we just released a project that we hope is going to help
researchers, developers, and ease the life of distro maintainers,
and of everyone working on making the Internet more secure through
OpenSSL, ultimately benefit all the users.
The project is called [libsuola](https://github.com/romen/libsuola)
and demonstrates how to use OpenSSL ENGINEs to provide
new/alternative cryptographic software implementations to OpenSSL
and, transparently, to existing applications linked against it.
The ultimate goal of our project is to provide users the freedom of
injecting alternative implementations or missing functionality in
OpenSSL, at runtime and transparently to existing applications.
The motivation for our project is illustrated in details in
[this paper], but just to mention some examples of what kind of
things libsuola could do in practice for users, I'll mention adding
support for X25519 or Ed25519 primitives for applications linked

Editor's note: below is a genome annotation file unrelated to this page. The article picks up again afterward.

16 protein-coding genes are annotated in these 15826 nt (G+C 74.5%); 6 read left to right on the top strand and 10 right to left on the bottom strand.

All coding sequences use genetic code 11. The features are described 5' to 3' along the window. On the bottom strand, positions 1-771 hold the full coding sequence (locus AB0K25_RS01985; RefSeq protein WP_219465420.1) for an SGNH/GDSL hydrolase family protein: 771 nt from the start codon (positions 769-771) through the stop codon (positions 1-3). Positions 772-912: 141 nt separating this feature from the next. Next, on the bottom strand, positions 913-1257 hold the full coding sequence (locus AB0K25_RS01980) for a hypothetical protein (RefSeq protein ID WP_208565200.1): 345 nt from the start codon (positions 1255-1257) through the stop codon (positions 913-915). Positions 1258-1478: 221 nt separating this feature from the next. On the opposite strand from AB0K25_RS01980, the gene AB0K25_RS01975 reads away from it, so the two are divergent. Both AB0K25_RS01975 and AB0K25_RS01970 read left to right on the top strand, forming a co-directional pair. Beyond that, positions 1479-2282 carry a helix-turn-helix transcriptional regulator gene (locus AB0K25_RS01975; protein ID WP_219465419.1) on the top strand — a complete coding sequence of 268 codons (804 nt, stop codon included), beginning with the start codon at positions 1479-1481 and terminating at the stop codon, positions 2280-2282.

against OpenSSL 1.0.2, or add Ed25519 to applications linked against
Moreover one can choose which implementation to use, selecting as a
- [libsodium], which historically has a better record when it
comes to side-channel attack countermeasures and would also provide a
nice speed bump in performance; or
- [HACL*], a formally verified fork of libsodium, coming with
strong mathematical assurance about functional correctness, memory
safety, and its side-channel attack countermeasures.
(For benchmarking geeks, numerophiles and everyone else interested,
nice and extensive tables collecting the timings we measured for
each operation, under different providers and on different
architectures are included in the paper!
Also, more details about a third kind of provider which statically
links crypto funcitonality internally rather than relying on an
The other goal of the project is to propose a methodology for
researchers working on software implementations, to test and benchmark
their results in real-world scenarios and deliver them to a wider
Of course to achieve grand goals we need participation from the
community, so we are looking for beta testers to test the limits of
our project, gather ideas on how to extend it, spot its shortcomings
and get it under deeper scrutiny.